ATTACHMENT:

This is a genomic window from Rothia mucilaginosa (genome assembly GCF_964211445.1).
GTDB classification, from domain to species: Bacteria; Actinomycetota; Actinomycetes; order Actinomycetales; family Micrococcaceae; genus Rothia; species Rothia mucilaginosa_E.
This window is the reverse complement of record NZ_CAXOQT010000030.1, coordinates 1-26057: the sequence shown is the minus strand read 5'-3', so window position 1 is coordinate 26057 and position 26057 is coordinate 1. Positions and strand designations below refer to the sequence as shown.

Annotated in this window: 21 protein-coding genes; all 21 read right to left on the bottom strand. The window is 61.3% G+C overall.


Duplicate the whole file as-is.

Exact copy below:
This is a genomic window from Rothia mucilaginosa (genome assembly GCF_964211445.1).
GTDB classification, from domain to species: Bacteria; Actinomycetota; Actinomycetes; order Actinomycetales; family Micrococcaceae; genus Rothia; species Rothia mucilaginosa_E.
This window is the reverse complement of record NZ_CAXOQT010000030.1, coordinates 1-26057: the sequence shown is the minus strand read 5'-3', so window position 1 is coordinate 26057 and position 26057 is coordinate 1. Positions and strand designations below refer to the sequence as shown.

Annotated in this window: 21 protein-coding genes; all 21 read right to left on the bottom strand. The window is 61.3% G+C overall.